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Many of my friends have the good habit of setting their New Year resolutions at the turn of each year. While some of them would achieve most of their goals at the end of the subsequent twelve months, most of my friends would not be able to achieve what they have set out achieving at the beginning of the year.

Which brings me to the question; are we making the common mistake of overestimating what we can achieve in a year? We would love to be able to skip over the many hours we would normally need to put in, and go straight to the final results that we want. Suddenly we would want to be able to retire within the next twelve months, or to be able to speak Italian fluently and flawlessly in fifty-two weeks’ time.

The other side of this observation is that we tend to underestimate what we can accomplish in a time-span of ten years. Imagine if you can, that we learn a new word every day. In ten years, we would have learnt at least three thousand six hundred and fifty-two words. If we were to save ten dollars a day, then we would have a tidy amount of around thirty-six thousand five hundred and twenty dollars at the end of the decade.

The point I am putting across is this; we often want to become a Taiji master in the shortest possible time, without having the commitment of putting in daily practice for the next ten years. If we are able to manage the expectation properly, then we tend to be able to keep faith in what we set out to do.

Three Steps Back

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After each push hands sessions, it is a good habit to do a quick review on our performance. This way we could have a better idea on what we have done well, and which area we would need to improve.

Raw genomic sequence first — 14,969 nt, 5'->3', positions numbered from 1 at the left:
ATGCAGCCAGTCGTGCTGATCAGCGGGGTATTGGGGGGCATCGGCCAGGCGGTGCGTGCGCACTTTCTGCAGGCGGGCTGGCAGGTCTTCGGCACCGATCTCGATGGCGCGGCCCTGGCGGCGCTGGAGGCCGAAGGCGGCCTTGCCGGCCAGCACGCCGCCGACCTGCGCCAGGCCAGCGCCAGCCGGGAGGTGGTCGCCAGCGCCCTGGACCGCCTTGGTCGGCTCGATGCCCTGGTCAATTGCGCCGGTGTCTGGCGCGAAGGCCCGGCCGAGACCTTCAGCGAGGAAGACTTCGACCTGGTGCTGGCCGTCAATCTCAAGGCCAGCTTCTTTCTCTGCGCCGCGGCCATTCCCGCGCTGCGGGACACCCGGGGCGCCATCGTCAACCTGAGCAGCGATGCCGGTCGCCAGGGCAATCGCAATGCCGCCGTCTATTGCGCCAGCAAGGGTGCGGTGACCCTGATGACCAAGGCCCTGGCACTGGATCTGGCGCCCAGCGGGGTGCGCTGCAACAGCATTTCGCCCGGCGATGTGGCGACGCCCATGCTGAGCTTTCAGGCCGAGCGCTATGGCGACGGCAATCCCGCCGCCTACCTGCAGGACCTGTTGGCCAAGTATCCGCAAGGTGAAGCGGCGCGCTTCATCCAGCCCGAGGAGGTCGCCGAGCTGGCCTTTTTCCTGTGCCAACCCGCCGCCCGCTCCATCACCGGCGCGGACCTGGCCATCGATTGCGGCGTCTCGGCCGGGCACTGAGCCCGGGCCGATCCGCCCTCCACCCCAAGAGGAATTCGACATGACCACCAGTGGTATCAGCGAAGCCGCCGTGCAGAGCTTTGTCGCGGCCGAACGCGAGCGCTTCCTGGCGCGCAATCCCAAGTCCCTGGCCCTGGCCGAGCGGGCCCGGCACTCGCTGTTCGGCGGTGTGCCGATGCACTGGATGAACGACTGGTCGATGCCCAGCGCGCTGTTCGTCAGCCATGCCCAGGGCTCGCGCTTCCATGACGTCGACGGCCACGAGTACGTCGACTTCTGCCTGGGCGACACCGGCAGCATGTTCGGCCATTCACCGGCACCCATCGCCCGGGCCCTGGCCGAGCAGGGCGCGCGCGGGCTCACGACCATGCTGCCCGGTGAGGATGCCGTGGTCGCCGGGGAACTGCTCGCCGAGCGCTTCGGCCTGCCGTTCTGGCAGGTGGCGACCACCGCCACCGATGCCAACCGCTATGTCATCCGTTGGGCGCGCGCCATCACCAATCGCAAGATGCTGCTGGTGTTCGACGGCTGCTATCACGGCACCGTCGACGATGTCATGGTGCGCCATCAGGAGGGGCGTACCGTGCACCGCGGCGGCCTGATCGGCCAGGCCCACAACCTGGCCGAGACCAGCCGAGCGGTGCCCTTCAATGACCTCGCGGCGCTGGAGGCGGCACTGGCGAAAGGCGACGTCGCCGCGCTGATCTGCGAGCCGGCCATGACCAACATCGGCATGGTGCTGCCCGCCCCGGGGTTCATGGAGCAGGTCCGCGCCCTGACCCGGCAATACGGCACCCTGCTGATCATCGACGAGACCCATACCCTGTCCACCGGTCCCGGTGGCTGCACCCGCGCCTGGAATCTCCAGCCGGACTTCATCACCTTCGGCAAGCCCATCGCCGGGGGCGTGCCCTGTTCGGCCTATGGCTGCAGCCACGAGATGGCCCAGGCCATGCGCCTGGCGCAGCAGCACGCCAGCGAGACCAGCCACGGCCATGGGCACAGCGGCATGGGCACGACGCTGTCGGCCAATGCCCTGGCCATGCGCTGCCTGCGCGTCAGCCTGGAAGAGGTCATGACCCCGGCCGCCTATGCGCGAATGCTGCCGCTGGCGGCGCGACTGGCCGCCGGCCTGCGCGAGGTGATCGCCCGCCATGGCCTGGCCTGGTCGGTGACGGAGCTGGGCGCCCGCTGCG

Many of my fellow practitioners would focus on how to “escape” from a disadvantageous position. For example, when the opponent has managed to destabilize the practitioner, he would find ways to regain back the stability. I would consider this type of learning as ineffective. This is equivalent to practicing how to regain balance when one stumbles and trips over.

Some would take two steps back and realize how the opponent manages to dislodge him. The practitioner then focuses on preventing the opponent from performing the actions which would dislodge the practitioner from his balance. While better than the earlier example, I would still consider this approach as sub-optimal. This is as if one would constantly look out for obstacles, and would stop walking when he comes across a potential tripping block.

Taking three steps back, it would be ideal if one would review his own positioning at the point when the opponent dislodges him. If one had been able to maintain his balance throughout the pushing hands session, the opponent would not be able to destabilize him at all. Thus through such a review, one could have an idea how to improve on his balance. When one is consistently able to maintain his balance, he would not have to worry about tripping over banana skins on the floor.

功到自然成

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Previously I would understand the phrase “功到自然成” as putting in enough effort, and you will succeed naturally. If I would read it out loud, the phrase is “功到,自然成”.

However after a recent lesson with a teacher, I have a different interpretation to the phrase. During the lesson, the teacher was explaining how we have to commit the principles of Taiji into our every movement. Just like what the forefathers have mentioned in their Taiji literature, “信手而应”, “应物自然”, etc, it has to become second nature to us.

So now, I would read the phrase as “功到自然,成”, which loosely translates into “when it becomes natural, you have succeeded”.